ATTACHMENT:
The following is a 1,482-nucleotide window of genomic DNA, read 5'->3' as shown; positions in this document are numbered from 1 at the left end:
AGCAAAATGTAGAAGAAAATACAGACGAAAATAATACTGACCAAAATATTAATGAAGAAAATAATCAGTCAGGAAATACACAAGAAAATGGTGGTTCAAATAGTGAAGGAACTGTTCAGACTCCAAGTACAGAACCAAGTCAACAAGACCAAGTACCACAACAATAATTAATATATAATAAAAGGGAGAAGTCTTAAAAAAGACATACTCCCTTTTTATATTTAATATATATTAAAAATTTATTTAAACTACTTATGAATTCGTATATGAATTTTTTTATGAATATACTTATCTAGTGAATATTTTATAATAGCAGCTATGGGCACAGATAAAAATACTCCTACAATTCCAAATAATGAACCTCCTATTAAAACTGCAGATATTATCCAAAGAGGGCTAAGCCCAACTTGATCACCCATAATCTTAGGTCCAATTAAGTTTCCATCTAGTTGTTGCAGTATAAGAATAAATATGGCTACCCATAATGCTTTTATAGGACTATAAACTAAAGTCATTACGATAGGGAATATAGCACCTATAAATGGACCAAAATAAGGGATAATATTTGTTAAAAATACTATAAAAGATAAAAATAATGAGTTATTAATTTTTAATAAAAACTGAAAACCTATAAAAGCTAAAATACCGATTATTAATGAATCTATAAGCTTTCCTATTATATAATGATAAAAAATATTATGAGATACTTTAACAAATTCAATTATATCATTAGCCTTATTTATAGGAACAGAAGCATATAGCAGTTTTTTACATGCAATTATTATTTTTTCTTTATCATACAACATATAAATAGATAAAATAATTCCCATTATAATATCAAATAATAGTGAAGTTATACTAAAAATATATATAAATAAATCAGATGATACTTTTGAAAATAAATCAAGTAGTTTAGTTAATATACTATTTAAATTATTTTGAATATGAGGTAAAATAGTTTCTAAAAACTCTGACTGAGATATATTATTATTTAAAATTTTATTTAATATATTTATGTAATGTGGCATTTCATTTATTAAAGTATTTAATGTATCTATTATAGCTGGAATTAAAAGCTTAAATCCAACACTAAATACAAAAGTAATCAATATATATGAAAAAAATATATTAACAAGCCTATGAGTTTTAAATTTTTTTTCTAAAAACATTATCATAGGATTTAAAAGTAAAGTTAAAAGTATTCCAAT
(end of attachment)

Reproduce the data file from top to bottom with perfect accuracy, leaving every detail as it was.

The following is a 1,482-nucleotide window of genomic DNA, read 5'->3' as shown; positions in this document are numbered from 1 at the left end:
AGCAAAATGTAGAAGAAAATACAGACGAAAATAATACTGACCAAAATATTAATGAAGAAAATAATCAGTCAGGAAATACACAAGAAAATGGTGGTTCAAATAGTGAAGGAACTGTTCAGACTCCAAGTACAGAACCAAGTCAACAAGACCAAGTACCACAACAATAATTAATATATAATAAAAGGGAGAAGTCTTAAAAAAGACATACTCCCTTTTTATATTTAATATATATTAAAAATTTATTTAAACTACTTATGAATTCGTATATGAATTTTTTTATGAATATACTTATCTAGTGAATATTTTATAATAGCAGCTATGGGCACAGATAAAAATACTCCTACAATTCCAAATAATGAACCTCCTATTAAAACTGCAGATATTATCCAAAGAGGGCTAAGCCCAACTTGATCACCCATAATCTTAGGTCCAATTAAGTTTCCATCTAGTTGTTGCAGTATAAGAATAAATATGGCTACCCATAATGCTTTTATAGGACTATAAACTAAAGTCATTACGATAGGGAATATAGCACCTATAAATGGACCAAAATAAGGGATAATATTTGTTAAAAATACTATAAAAGATAAAAATAATGAGTTATTAATTTTTAATAAAAACTGAAAACCTATAAAAGCTAAAATACCGATTATTAATGAATCTATAAGCTTTCCTATTATATAATGATAAAAAATATTATGAGATACTTTAACAAATTCAATTATATCATTAGCCTTATTTATAGGAACAGAAGCATATAGCAGTTTTTTACATGCAATTATTATTTTTTCTTTATCATACAACATATAAATAGATAAAATAATTCCCATTATAATATCAAATAATAGTGAAGTTATACTAAAAATATATATAAATAAATCAGATGATACTTTTGAAAATAAATCAAGTAGTTTAGTTAATATACTATTTAAATTATTTTGAATATGAGGTAAAATAGTTTCTAAAAACTCTGACTGAGATATATTATTATTTAAAATTTTATTTAATATATTTATGTAATGTGGCATTTCATTTATTAAAGTATTTAATGTATCTATTATAGCTGGAATTAAAAGCTTAAATCCAACACTAAATACAAAAGTAATCAATATATATGAAAAAAATATATTAACAAGCCTATGAGTTTTAAATTTTTTTTCTAAAAACATTATCATAGGATTTAAAAGTAAAGTTAAAAGTATTCCAAT